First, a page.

Well, here it comes: after years of science projects, math homework, creative essays, sporting events, artistic performances, and standardized tests, your favorite high school student has finally graduated, and has been accepted into the college of their choice. You’re thrilled for them, of course: attending college—and living “on their own” for the first time, either with a dorm-mate or a roommate—is an important developmental step. That being said, you don’t want to send your students off empty-handed, as they dread losing the connections to their family and friends they’ve cultivated for so many years back home. You know that they’re already going to facing a number of challenges—both social and academic—as they cross this important threshold without your direct supervision.
You know you want to at least partially put their minds at ease, and relieve them from some of the stress of their move—but, how? It’s a difficult question, but at least one answer involves letting them take a little piece of their homes with them; helping them to decorate and customize a living space that is warm and inviting, and maybe even a little reminiscent of their lives back home. They can’t pack you up in their suitcase and sneak you into their rooms, but with the right pieces, they can bring a little slice of home life with them to power them through those first few semesters of adjustment. Read on for a few tips on how your favorite college student can personalize their space, and make the most of their new living situation—no matter how small their new space might be!
A dorm room’s square footage is roughly the same as the average bedroom or large office. Dorm rooms, however, aren’t just bedrooms for sleeping: they also have to double (and triple, and even quadruple) as your student’s study, living room, and kitchen. Since they’ll most likely be sharing the space with a dorm-mate, your student will have to maximize their dorm’s small area to its fullest potential. The first step is to arrange any shared furniture in a layout that prioritizes floor space. One simple trick is to lift their beds high enough to utilize all of the space underneath for storage. This will help to keep the floor space clear, which can, in turn, lend the room a peaceful ambiance that will allow a stressed student the chance to properly unwind from the day’s classes and activities. Without a crowded and cluttered floor space to aggravate a disordered mind, your student will instead have enough room to complete a much-needed yoga or meditation session on their clear floor. With a soft Minky Mama blanket topping their bedspread as the pièce de résistance, your calm and collected student might well be on their way to their most focused academic year yet.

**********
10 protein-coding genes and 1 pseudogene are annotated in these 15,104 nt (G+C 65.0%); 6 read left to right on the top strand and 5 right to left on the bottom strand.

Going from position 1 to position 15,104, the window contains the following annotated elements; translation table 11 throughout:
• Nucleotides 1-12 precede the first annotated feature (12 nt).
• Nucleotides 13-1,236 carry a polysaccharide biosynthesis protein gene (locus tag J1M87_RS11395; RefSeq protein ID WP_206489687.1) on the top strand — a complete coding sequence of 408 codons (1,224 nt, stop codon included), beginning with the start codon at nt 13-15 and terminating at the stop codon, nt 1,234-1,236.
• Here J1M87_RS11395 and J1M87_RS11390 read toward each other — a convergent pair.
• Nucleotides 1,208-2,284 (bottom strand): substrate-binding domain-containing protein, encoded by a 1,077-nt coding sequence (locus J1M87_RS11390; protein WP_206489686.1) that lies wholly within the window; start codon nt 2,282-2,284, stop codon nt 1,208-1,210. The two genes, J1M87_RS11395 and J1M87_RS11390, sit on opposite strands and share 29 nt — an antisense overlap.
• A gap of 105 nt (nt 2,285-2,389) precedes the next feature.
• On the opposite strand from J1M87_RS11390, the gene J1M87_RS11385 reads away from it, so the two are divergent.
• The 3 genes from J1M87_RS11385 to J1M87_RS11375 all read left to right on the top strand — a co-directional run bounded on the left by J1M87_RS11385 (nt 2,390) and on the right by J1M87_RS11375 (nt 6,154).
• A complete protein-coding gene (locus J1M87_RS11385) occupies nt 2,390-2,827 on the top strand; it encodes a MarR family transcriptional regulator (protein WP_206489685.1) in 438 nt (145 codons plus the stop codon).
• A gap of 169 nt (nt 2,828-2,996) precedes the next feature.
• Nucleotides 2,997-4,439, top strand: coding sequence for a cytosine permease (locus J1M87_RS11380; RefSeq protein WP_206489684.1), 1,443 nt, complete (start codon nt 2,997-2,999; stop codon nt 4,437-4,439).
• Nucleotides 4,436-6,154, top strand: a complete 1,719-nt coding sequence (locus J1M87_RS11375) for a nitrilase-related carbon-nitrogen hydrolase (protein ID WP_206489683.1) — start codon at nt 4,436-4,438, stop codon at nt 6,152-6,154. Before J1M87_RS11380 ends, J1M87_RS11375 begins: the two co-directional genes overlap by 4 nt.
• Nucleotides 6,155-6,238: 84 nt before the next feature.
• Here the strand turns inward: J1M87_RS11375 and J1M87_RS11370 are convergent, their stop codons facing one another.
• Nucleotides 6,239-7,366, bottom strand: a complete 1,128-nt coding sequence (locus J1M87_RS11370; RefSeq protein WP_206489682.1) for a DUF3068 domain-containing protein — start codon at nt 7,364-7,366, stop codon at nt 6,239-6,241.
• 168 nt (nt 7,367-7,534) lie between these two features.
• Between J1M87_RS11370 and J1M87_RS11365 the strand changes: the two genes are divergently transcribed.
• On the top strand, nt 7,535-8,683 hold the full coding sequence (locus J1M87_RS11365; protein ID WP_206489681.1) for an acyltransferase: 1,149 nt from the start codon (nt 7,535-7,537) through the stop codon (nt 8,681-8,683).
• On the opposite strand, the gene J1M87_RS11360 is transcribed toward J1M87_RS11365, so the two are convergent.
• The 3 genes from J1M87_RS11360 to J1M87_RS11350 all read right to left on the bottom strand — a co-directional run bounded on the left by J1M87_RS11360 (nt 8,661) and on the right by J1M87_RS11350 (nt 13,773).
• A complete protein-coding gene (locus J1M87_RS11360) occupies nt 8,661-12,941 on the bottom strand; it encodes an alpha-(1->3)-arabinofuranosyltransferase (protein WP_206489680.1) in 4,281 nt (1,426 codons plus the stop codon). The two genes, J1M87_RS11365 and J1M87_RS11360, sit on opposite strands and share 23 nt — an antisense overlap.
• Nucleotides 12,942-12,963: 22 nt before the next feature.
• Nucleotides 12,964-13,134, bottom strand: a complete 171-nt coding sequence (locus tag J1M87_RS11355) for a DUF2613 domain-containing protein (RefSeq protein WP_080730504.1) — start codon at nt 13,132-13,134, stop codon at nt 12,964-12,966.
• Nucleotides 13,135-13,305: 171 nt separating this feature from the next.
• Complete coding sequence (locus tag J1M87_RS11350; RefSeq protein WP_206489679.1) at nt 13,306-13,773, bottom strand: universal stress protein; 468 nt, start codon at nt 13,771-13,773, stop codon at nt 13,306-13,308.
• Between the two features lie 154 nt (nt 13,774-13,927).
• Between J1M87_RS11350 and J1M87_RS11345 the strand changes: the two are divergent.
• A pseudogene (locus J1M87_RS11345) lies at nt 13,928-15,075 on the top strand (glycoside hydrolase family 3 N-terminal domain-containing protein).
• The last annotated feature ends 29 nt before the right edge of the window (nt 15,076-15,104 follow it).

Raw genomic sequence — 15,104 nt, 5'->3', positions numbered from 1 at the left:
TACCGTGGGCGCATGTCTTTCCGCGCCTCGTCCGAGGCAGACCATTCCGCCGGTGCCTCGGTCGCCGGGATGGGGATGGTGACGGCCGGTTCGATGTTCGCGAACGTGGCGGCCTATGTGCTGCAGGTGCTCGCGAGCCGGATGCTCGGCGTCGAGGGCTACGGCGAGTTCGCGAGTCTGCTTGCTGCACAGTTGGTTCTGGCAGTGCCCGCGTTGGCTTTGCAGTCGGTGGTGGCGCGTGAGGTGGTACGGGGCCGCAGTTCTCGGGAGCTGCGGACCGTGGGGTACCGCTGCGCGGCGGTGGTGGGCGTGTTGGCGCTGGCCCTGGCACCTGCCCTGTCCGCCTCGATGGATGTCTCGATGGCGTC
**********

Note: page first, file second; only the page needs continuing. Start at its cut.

Add pieces that are dual-purpose. Collect pieces of furniture that double as other items: a futon for a couch that also turns into a bed whenever friends come to visit, or a trunk that serves as both a storage unit for your linens as well as serving as a coffee or dining table.
Box it Up
Remember that lifted bed? Maximize the storage space beneath it by organizing all of your things into well-designed bins, that can easily slide underneath: out of sight, but more importantly, out of the way.
Make it Yours with a Minky Mama
A soft and cuddly Minky Mama blanket from home—spread invitingly across the dorm bed—is one way of leaving a bit of the warmth of home with your student, but you can also fill up all those cold, empty cinder block walls with personalized photos and art. Print out a favorite “social media” pic—especially one that’s filled to the brim with family or friends—and have it professionally framed to hang up on their wall.
With just a few touches of home, you can help your students confidently begin their life’s college chapter.